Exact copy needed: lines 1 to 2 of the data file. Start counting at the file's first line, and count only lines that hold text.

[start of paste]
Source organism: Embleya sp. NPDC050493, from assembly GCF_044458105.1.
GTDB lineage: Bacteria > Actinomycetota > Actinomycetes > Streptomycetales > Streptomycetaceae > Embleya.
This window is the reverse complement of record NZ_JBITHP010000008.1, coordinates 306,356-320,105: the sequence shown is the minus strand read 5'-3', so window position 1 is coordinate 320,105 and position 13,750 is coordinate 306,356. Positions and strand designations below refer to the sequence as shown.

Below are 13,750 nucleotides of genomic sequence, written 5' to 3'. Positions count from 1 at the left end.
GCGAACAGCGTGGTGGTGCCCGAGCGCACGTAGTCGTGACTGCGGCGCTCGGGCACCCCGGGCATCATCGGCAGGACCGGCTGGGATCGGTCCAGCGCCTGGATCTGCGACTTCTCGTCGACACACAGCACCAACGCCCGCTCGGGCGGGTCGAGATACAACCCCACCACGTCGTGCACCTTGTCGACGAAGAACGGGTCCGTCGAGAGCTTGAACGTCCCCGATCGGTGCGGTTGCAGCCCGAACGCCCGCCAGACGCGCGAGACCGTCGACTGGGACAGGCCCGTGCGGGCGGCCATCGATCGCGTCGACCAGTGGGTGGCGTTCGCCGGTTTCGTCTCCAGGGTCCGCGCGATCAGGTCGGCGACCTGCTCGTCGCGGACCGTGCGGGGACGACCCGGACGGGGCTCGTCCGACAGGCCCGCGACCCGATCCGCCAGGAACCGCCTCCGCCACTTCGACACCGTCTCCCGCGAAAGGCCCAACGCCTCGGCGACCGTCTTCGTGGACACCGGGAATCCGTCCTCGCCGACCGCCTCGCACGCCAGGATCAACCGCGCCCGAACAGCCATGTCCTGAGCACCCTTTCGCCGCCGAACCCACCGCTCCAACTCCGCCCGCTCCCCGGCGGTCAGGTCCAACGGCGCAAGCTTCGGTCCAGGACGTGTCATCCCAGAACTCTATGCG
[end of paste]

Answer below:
Source organism: Embleya sp. NPDC050493, from assembly GCF_044458105.1.
GTDB lineage: Bacteria > Actinomycetota > Actinomycetes > Streptomycetales > Streptomycetaceae > Embleya.